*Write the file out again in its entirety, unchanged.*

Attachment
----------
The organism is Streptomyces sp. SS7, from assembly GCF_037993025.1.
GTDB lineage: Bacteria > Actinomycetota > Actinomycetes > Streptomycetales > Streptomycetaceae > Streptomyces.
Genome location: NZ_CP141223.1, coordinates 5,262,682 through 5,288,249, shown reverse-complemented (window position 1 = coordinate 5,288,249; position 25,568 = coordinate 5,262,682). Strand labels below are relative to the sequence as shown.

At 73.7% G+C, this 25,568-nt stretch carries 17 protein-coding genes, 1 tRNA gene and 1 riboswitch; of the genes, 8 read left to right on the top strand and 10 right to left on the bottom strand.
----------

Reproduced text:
The organism is Streptomyces sp. SS7, from assembly GCF_037993025.1.
GTDB lineage: Bacteria > Actinomycetota > Actinomycetes > Streptomycetales > Streptomycetaceae > Streptomyces.
Genome location: NZ_CP141223.1, coordinates 5,262,682 through 5,288,249, shown reverse-complemented (window position 1 = coordinate 5,288,249; position 25,568 = coordinate 5,262,682). Strand labels below are relative to the sequence as shown.

At 73.7% G+C, this 25,568-nt stretch carries 17 protein-coding genes, 1 tRNA gene and 1 riboswitch; of the genes, 8 read left to right on the top strand and 10 right to left on the bottom strand.